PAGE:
Armed with information about the natural resources of the area, north Rupununi communities are calling on government to support a project to continue monitoring their communities’ resources and tackle the “clear and present danger” from encroaching threats such as logging and mining.
“I think they are more than ready now to implement REDD in their own lands,” said Luis Meneses, the Latin American director of Global Canopy Programme, referring to the United Nations-backed scheme to reduce emissions from deforestation and forest degradation.
At a press conference yesterday, representatives of the communities emphasised their readiness to become the first indigenous communities to ‘opt-in’ to the Guyana-Norway agreement and receive payments for protecting their forests.
Over the past two and a half years, the 16 communities of the north Rupununi have been implementing the first Community Monitoring, Reporting and Verification (CMRV) project in Guyana, which, among other activities, gathered data on the natural resources of the area as well as the social well-being of the people and quantified the amount of carbon in the biomass of the communities.
The CMRV programme wrapped on September 30 with the presentation and discussion of a comprehensive monitoring report of the resources and social well-being of all 16 villages in the North Rupununi. Vanda Radzik, the advisor to the CMRV, said that over 50 Amerindians—mostly youth–from the 16 villages of the North Rupununi were trained in new technologies using smartphones as tools for data collection and monitoring. She said that local knowledge practitioners such as the Makushi Research Unit were also involved and the linkage between traditional knowledge and skills and digital devices and systems were blended to produce an enhanced method for data collection and reporting. These local monitors are now considered local community scientists.
Among the highlights of the CMRV, Radzik said, are the development of a Community Monitoring Framework covering essential indicators for local, national and international levels, while more than 6,000 forms were collected by local monitors on hunting and fishing, wildlife and water, farming and road impacts and social wellbeing and were turned into village reports and reports to the Guyana Forestry Commission (GFC).
In addition, she said, forest carbon stocks were measured in the community-owned forests and the project supported the GFC with ground-truthing and verification of the 2010 satellite imagery on deforestation and forest cover in North Rupununi, and digitized and scaled community resource maps were produced for each of the 16 communities.
Take the lead
Radzik noted that from the inception, the North Rupununi District Development Board (NRDDB) representing the 16 communities indicated its commitment to piloting the Low Carbon Development Strategy (LCDS) “Opt ln” Mechanism for the voluntary inclusion of Amerindians and their community-owned forests. “The North Rupununi is now more ready than ever to take up this challenge with the successful completion of this phase of the CMRV programme. The Executive of the National Toshaos’ Council has engaged with the CMRV and witnessed first-hand in the field the capacities built and the readiness for NRDDB to take a lead in this now,” she asserted.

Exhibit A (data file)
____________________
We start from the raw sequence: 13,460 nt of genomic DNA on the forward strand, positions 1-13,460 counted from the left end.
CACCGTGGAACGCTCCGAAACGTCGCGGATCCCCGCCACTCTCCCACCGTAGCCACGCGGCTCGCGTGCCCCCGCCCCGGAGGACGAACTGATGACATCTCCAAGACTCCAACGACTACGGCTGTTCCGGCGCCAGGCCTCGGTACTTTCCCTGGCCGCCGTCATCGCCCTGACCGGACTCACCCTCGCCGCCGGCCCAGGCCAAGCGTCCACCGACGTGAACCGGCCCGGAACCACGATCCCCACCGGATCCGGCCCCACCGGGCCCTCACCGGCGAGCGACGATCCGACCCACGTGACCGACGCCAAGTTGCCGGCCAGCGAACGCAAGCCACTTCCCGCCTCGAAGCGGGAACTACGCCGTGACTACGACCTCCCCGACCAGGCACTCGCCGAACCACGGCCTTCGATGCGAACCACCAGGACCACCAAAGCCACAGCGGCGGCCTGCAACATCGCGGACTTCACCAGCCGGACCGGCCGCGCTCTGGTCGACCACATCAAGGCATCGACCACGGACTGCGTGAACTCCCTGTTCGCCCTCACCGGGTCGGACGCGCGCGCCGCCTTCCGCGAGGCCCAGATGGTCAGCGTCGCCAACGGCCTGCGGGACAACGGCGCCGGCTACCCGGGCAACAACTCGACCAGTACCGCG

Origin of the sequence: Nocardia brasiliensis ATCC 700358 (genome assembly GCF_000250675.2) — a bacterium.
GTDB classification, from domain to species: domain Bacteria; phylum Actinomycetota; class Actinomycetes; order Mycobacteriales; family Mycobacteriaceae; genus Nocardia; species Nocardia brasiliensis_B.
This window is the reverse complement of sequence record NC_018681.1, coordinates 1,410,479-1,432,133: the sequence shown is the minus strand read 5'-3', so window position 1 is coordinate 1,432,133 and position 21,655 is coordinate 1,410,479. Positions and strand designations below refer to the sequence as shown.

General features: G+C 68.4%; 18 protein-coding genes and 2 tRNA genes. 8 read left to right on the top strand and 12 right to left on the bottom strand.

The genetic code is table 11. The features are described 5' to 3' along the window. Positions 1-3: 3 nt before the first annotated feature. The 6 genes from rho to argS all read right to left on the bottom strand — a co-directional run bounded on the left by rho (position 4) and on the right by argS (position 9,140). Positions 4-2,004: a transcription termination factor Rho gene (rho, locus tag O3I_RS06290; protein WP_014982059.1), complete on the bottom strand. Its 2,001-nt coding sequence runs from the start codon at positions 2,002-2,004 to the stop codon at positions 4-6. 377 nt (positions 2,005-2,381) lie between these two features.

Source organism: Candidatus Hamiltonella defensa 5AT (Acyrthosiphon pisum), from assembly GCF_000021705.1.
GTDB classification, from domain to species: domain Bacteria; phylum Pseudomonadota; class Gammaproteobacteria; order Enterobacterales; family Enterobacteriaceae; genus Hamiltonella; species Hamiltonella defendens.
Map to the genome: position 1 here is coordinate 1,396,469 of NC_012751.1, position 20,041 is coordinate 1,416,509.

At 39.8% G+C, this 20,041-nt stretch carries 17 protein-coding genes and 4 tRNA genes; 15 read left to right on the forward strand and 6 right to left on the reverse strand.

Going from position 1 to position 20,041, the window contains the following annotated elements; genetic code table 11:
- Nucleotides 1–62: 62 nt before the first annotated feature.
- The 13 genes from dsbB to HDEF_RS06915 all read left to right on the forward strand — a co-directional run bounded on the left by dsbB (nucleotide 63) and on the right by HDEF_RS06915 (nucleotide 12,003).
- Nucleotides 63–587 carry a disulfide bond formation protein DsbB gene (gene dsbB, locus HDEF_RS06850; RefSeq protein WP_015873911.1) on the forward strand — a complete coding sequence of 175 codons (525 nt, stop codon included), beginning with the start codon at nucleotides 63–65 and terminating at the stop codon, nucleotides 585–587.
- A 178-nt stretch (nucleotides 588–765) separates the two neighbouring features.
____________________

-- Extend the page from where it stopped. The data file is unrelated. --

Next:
Michael Williams, the Chairman of the NRDDB board, said that as the project wraps up, the Board wants government to step-up and provide support.
Dr Raquel Thomas-Caesar, the Director of Resource Management and Training at Iwokrama, pointed to the vulnerability of the North Rupununi wetlands to activities such as logging, large-scale farming and mining. She said that the communities are now empowered and armed with the information they now possess, they can make decisions in their interests.
Radzik also recalled the push by the NRDDB a decade ago to have the North Rupununi wetlands recognised under the Ramsar Convention, which is an intergovernmental treaty that provides the framework for national action and international cooperation for the conservation and wise use of wetlands and their resources. She said that the wetlands are currently facing a “clear and present danger” and called for a renewed push to have the area recognised under the Convention. “The developmental initiatives are pressing right up,” she said.
Participants in the CMRV also spoke briefly on their experiences. Susan George said that covering the miles and miles to do their work was not easy. “We are ready to continue to manage our resources,” she added.
“We want to be the first people to measure our trees, our biodiversity, our ecosystems because we depend on our natural resources,” Norbert Saulty said. He noted the threats faced by the communities as he said that companies are on their boundaries. “If they deplete all our forest resources, what can we depend on,” he questioned.
The Chinese logging company Baishanlin as well as the Indian logging company Vaitarna have concessions in the area. Baishanlin, according to one presenter, encroaches on the traditional lands of Apoteri. They want to have the wetlands recognised so they can feel secure, project manager Bryan Allicock said.
Williams told Stabroek News that based on the data gathered, the 16 communities are making rules on management of their resources in order to utilise them sustainably. He said that when village leaders convene later this month, they will be lobbying for support for the project. He noted that the National Toshaos Council has requested that the NRDDB replicate the project in other communities.
Apart from the NRDDB, the CMRV programme was implemented along with lwokrama and the Global Canopy Programme. It was funded by the Norwegian Agency for Development Cooperation. A Memorandum of Cooperation was also signed with the GFC which provided technical and financial support to the CMRV from the LCDS.